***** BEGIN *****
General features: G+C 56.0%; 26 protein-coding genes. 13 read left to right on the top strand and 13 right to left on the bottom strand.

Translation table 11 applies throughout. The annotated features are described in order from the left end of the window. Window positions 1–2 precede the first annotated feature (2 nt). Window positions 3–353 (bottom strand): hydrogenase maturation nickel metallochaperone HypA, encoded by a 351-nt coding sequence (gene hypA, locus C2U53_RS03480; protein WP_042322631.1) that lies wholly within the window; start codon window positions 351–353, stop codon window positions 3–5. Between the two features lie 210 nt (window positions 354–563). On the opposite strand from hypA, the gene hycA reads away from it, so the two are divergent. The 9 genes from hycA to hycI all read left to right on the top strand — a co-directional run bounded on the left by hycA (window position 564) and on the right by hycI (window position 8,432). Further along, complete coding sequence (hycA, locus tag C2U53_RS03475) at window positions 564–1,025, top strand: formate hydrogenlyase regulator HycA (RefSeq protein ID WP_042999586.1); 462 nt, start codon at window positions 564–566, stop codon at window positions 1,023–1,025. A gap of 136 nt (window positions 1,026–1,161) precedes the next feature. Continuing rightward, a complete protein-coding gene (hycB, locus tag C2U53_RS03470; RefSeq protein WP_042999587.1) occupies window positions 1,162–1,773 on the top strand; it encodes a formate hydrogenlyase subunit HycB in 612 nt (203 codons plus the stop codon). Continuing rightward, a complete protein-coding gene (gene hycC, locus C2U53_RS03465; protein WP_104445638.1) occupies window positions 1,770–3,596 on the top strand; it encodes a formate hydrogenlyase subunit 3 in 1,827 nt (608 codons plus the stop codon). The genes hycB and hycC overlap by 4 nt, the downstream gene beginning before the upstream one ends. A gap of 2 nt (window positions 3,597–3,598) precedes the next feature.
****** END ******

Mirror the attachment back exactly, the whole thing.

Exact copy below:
General features: G+C 56.0%; 26 protein-coding genes. 13 read left to right on the top strand and 13 right to left on the bottom strand.

Translation table 11 applies throughout. The annotated features are described in order from the left end of the window. Window positions 1–2 precede the first annotated feature (2 nt). Window positions 3–353 (bottom strand): hydrogenase maturation nickel metallochaperone HypA, encoded by a 351-nt coding sequence (gene hypA, locus C2U53_RS03480; protein WP_042322631.1) that lies wholly within the window; start codon window positions 351–353, stop codon window positions 3–5. Between the two features lie 210 nt (window positions 354–563). On the opposite strand from hypA, the gene hycA reads away from it, so the two are divergent. The 9 genes from hycA to hycI all read left to right on the top strand — a co-directional run bounded on the left by hycA (window position 564) and on the right by hycI (window position 8,432). Further along, complete coding sequence (hycA, locus tag C2U53_RS03475) at window positions 564–1,025, top strand: formate hydrogenlyase regulator HycA (RefSeq protein ID WP_042999586.1); 462 nt, start codon at window positions 564–566, stop codon at window positions 1,023–1,025. A gap of 136 nt (window positions 1,026–1,161) precedes the next feature. Continuing rightward, a complete protein-coding gene (hycB, locus tag C2U53_RS03470; RefSeq protein WP_042999587.1) occupies window positions 1,162–1,773 on the top strand; it encodes a formate hydrogenlyase subunit HycB in 612 nt (203 codons plus the stop codon). Continuing rightward, a complete protein-coding gene (gene hycC, locus C2U53_RS03465; protein WP_104445638.1) occupies window positions 1,770–3,596 on the top strand; it encodes a formate hydrogenlyase subunit 3 in 1,827 nt (608 codons plus the stop codon). The genes hycB and hycC overlap by 4 nt, the downstream gene beginning before the upstream one ends. A gap of 2 nt (window positions 3,597–3,598) precedes the next feature.